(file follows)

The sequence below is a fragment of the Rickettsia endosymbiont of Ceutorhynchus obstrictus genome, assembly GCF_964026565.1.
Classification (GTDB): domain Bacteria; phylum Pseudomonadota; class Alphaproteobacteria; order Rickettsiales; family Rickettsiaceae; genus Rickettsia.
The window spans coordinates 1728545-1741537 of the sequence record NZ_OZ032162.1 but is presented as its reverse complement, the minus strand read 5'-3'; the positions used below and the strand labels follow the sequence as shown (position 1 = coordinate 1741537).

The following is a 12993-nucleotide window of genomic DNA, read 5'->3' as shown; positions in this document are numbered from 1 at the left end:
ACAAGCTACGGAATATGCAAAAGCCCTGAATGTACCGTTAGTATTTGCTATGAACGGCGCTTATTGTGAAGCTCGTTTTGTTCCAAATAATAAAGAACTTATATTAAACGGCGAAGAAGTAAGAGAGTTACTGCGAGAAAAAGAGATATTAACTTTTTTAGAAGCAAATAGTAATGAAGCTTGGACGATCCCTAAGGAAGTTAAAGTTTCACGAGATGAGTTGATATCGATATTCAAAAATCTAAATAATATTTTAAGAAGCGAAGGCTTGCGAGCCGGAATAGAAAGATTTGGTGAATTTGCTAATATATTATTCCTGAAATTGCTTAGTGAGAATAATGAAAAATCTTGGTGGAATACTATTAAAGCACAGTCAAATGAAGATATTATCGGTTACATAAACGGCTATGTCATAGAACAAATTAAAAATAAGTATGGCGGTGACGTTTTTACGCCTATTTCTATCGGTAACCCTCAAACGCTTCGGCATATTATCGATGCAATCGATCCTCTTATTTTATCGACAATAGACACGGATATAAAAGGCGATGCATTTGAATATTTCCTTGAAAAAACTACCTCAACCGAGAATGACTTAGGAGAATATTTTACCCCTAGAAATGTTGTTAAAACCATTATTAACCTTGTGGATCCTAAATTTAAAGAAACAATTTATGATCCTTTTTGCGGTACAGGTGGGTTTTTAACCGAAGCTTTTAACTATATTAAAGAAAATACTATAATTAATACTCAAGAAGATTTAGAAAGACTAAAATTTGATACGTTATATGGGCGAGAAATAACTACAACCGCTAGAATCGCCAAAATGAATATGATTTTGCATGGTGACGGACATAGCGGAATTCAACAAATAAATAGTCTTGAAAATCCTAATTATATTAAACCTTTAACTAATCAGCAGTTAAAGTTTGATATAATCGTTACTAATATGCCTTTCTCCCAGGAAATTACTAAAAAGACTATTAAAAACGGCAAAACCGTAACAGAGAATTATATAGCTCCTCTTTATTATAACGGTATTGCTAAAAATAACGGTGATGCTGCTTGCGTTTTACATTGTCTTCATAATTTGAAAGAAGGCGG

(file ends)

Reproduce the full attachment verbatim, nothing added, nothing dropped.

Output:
The sequence below is a fragment of the Rickettsia endosymbiont of Ceutorhynchus obstrictus genome, assembly GCF_964026565.1.
Classification (GTDB): domain Bacteria; phylum Pseudomonadota; class Alphaproteobacteria; order Rickettsiales; family Rickettsiaceae; genus Rickettsia.
The window spans coordinates 1728545-1741537 of the sequence record NZ_OZ032162.1 but is presented as its reverse complement, the minus strand read 5'-3'; the positions used below and the strand labels follow the sequence as shown (position 1 = coordinate 1741537).

The following is a 12993-nucleotide window of genomic DNA, read 5'->3' as shown; positions in this document are numbered from 1 at the left end:
ACAAGCTACGGAATATGCAAAAGCCCTGAATGTACCGTTAGTATTTGCTATGAACGGCGCTTATTGTGAAGCTCGTTTTGTTCCAAATAATAAAGAACTTATATTAAACGGCGAAGAAGTAAGAGAGTTACTGCGAGAAAAAGAGATATTAACTTTTTTAGAAGCAAATAGTAATGAAGCTTGGACGATCCCTAAGGAAGTTAAAGTTTCACGAGATGAGTTGATATCGATATTCAAAAATCTAAATAATATTTTAAGAAGCGAAGGCTTGCGAGCCGGAATAGAAAGATTTGGTGAATTTGCTAATATATTATTCCTGAAATTGCTTAGTGAGAATAATGAAAAATCTTGGTGGAATACTATTAAAGCACAGTCAAATGAAGATATTATCGGTTACATAAACGGCTATGTCATAGAACAAATTAAAAATAAGTATGGCGGTGACGTTTTTACGCCTATTTCTATCGGTAACCCTCAAACGCTTCGGCATATTATCGATGCAATCGATCCTCTTATTTTATCGACAATAGACACGGATATAAAAGGCGATGCATTTGAATATTTCCTTGAAAAAACTACCTCAACCGAGAATGACTTAGGAGAATATTTTACCCCTAGAAATGTTGTTAAAACCATTATTAACCTTGTGGATCCTAAATTTAAAGAAACAATTTATGATCCTTTTTGCGGTACAGGTGGGTTTTTAACCGAAGCTTTTAACTATATTAAAGAAAATACTATAATTAATACTCAAGAAGATTTAGAAAGACTAAAATTTGATACGTTATATGGGCGAGAAATAACTACAACCGCTAGAATCGCCAAAATGAATATGATTTTGCATGGTGACGGACATAGCGGAATTCAACAAATAAATAGTCTTGAAAATCCTAATTATATTAAACCTTTAACTAATCAGCAGTTAAAGTTTGATATAATCGTTACTAATATGCCTTTCTCCCAGGAAATTACTAAAAAGACTATTAAAAACGGCAAAACCGTAACAGAGAATTATATAGCTCCTCTTTATTATAACGGTATTGCTAAAAATAACGGTGATGCTGCTTGCGTTTTACATTGTCTTCATAATTTGAAAGAAGGCGG